LITTLE ROCK, ARK. — LITTLE ROCK, Ark. -- In late April, the political professionals working to make Bill Clinton president realized they had a potentially fatal problem: at least 40 percent of the voters did not much like him. They saw him as a "wishy-washy," fast-talking career politician who did not "talk straight."
They liked Hillary Clinton even less, regarding her as "being in the race for herself," as "going for the power," and as a wife intent on "running the show."
Arguing that these images were wrong and unfair, the Clinton organization's polling expert, Stan Greenberg; its chief strategist, James Carville; and its media consultant, Frank Greer, set out in a confidential memorandum to Mr. Clinton one of the most ambitious campaigns of political rehabilitation ever attempted.
They proposed the construction of a new image for Mr. and Mrs. Clinton: an honest, plain-folks idealist and his warm and loving wife.
Retooling the image of a couple who had been already in the public eye for five battering months required a campaign of behavior modification and media use so elaborate its outline ran to 14 single-spaced pages.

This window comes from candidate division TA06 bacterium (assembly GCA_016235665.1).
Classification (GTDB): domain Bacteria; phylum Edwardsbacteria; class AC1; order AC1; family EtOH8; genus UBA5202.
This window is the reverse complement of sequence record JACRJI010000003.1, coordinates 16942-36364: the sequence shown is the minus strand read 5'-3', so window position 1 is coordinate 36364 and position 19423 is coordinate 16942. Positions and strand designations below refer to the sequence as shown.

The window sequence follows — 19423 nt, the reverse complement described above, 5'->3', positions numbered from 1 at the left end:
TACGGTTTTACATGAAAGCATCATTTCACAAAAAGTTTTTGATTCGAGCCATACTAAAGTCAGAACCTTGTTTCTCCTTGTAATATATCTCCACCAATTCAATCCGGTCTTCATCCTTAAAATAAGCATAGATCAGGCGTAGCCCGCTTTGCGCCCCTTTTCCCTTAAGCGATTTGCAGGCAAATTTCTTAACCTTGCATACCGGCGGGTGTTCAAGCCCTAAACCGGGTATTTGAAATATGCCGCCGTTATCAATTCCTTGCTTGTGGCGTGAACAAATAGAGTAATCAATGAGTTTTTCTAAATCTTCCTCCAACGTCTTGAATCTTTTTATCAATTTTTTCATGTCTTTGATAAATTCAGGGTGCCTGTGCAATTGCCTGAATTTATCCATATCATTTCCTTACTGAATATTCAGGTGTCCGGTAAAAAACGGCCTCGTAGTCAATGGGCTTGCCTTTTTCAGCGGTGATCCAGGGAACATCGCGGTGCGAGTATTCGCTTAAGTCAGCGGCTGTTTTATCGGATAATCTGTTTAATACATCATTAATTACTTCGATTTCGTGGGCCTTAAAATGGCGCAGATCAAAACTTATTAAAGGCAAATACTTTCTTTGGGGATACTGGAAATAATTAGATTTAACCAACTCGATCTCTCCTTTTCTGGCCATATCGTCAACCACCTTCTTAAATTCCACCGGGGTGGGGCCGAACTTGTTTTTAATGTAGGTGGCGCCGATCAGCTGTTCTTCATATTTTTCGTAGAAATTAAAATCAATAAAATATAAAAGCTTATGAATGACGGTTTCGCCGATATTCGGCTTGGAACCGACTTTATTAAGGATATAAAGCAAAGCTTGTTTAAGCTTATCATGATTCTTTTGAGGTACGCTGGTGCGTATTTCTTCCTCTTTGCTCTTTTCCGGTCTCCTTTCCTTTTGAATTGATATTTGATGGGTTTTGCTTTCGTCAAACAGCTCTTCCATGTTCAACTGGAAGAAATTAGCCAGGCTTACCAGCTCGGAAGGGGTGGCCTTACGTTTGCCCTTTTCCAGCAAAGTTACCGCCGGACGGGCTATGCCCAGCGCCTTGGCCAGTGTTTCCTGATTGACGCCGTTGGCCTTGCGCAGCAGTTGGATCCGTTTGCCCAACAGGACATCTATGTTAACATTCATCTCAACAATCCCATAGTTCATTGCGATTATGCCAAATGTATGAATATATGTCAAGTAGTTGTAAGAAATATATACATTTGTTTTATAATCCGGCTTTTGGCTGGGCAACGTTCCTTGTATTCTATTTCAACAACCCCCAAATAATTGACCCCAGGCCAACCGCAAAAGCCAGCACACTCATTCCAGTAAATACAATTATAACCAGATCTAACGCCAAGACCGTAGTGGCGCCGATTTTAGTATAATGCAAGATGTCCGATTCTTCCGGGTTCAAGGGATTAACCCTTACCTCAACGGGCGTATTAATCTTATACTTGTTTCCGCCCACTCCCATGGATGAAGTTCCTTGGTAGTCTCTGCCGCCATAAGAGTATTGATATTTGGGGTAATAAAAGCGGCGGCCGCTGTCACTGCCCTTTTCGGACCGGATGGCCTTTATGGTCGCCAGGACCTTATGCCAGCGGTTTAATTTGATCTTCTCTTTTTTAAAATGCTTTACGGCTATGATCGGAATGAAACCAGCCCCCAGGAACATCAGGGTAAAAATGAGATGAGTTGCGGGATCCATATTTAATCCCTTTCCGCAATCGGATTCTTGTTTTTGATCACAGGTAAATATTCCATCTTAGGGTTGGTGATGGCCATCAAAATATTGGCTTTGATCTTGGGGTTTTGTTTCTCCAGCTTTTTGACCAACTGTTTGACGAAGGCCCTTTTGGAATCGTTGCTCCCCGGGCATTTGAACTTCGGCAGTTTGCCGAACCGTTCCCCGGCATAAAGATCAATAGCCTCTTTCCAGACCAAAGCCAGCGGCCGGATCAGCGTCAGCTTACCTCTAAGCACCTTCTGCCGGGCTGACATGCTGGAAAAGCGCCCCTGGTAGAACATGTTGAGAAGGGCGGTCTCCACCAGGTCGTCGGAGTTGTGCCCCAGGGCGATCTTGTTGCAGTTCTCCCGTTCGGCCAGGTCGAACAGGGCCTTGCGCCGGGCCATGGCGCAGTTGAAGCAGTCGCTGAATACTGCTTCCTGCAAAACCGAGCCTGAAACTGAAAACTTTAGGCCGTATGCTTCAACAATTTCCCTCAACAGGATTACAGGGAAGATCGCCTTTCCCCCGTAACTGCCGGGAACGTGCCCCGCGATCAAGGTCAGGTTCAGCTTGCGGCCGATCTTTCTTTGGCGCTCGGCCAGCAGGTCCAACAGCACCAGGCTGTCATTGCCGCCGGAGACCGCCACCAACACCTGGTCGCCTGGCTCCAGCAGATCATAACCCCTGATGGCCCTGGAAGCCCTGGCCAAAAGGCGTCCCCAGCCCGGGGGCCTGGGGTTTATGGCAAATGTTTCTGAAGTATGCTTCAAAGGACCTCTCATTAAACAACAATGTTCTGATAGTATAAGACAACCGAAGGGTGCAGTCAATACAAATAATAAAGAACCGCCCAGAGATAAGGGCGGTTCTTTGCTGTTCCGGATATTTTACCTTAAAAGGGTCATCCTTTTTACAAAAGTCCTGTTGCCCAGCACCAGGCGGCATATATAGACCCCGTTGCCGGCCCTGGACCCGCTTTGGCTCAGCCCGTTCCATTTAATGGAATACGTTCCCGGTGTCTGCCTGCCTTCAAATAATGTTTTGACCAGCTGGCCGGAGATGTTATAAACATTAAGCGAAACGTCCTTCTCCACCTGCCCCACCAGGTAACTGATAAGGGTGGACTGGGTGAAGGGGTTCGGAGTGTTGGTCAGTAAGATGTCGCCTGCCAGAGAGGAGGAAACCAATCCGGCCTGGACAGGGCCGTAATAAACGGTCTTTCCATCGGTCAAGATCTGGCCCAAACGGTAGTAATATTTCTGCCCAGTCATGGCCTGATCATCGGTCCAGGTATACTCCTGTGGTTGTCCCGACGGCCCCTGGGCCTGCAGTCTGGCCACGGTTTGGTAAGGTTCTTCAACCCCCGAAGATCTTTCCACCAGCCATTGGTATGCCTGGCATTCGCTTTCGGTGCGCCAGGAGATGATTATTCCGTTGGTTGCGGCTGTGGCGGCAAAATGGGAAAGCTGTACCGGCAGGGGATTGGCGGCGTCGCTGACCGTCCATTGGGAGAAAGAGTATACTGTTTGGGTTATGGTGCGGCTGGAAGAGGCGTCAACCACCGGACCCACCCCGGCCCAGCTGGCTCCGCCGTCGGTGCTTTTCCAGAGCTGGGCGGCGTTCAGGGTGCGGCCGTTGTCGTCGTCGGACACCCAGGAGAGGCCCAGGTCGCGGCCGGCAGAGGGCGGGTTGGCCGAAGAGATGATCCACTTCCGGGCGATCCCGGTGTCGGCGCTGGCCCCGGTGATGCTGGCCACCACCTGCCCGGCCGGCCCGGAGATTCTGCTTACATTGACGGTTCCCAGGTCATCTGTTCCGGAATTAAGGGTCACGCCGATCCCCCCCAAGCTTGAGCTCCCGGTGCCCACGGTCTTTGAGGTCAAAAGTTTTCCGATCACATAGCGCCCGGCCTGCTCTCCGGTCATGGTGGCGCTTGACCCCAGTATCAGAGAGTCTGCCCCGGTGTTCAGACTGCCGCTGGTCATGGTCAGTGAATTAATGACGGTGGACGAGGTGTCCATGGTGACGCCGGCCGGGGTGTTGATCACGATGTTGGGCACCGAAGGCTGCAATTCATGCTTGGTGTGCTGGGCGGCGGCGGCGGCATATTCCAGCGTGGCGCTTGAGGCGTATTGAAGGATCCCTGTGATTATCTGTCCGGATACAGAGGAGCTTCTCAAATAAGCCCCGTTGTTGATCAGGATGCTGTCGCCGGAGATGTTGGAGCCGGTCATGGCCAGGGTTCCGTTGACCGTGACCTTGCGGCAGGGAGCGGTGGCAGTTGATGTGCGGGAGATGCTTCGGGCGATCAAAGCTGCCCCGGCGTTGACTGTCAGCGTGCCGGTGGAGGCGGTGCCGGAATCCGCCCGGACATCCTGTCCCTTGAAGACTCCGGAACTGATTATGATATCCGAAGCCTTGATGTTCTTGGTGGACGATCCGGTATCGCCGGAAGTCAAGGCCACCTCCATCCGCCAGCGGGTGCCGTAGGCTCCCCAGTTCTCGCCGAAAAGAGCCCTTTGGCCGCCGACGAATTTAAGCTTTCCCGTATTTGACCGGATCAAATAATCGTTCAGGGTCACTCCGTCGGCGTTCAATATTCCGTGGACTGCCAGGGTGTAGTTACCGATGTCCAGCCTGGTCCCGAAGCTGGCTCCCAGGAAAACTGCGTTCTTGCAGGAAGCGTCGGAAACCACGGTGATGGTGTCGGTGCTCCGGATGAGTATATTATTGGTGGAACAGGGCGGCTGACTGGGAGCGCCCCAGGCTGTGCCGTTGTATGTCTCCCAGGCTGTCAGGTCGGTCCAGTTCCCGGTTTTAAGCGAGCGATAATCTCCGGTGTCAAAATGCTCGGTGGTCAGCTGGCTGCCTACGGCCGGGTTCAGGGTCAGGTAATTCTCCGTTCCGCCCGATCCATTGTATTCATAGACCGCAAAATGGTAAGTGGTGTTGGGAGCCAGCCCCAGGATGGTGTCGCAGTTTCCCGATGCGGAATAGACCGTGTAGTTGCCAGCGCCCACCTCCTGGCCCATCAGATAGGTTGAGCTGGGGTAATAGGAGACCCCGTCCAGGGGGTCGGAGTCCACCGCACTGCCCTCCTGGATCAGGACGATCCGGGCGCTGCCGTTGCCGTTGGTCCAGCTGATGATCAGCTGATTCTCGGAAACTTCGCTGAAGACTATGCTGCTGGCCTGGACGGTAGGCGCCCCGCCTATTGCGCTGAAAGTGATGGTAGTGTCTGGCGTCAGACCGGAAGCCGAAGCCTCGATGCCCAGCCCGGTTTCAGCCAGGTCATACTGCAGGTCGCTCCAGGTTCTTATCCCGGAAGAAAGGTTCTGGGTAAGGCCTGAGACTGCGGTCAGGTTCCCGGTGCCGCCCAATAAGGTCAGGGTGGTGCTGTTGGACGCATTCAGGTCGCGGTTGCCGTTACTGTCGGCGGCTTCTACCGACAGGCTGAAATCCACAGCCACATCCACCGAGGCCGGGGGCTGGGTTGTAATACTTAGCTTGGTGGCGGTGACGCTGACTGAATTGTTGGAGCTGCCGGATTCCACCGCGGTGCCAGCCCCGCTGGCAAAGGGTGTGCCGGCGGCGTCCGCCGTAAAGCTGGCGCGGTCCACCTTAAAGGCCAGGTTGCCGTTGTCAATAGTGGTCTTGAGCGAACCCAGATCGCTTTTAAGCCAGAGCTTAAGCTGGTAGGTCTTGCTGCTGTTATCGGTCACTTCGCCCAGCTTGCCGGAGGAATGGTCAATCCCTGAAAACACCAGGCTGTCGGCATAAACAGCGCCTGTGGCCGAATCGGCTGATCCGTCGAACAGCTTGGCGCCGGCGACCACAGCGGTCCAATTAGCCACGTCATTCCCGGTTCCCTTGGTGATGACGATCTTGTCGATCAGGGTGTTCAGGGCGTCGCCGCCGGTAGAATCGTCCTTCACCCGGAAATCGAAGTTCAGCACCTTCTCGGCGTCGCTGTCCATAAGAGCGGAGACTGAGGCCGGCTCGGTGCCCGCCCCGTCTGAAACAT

The "General Election Project," as the plan was called, covered everything. It set out basic tenets: "The candidate needs to communicate in a way that sounds less political."
It offered highly specific suggestions: that Mr. Clinton appear on a television talk show to play the saxophone, and that he make fun of himself for having said that he had tried marijuana but not inhaled it.
On a grand scale, it outlines the themes and strategies on which Mr. Clinton would ride to triumph in his autumn campaign. The memorandum set forth the thematic message Mr. Clinton would deliver: that he was an aggressive, middle-class-oriented agent of change ready to stand up to special-interest groups. And it presented the tactics by which he would drive that point home: pitching his message in town-hall-style forums, through live-talk television and in speeches directly challenging specific interest groups.
On a more intimate level, it contained ideas for making the Clintons seem more warm and cuddly: "events where Bill and Hillary can go on dates with the American people."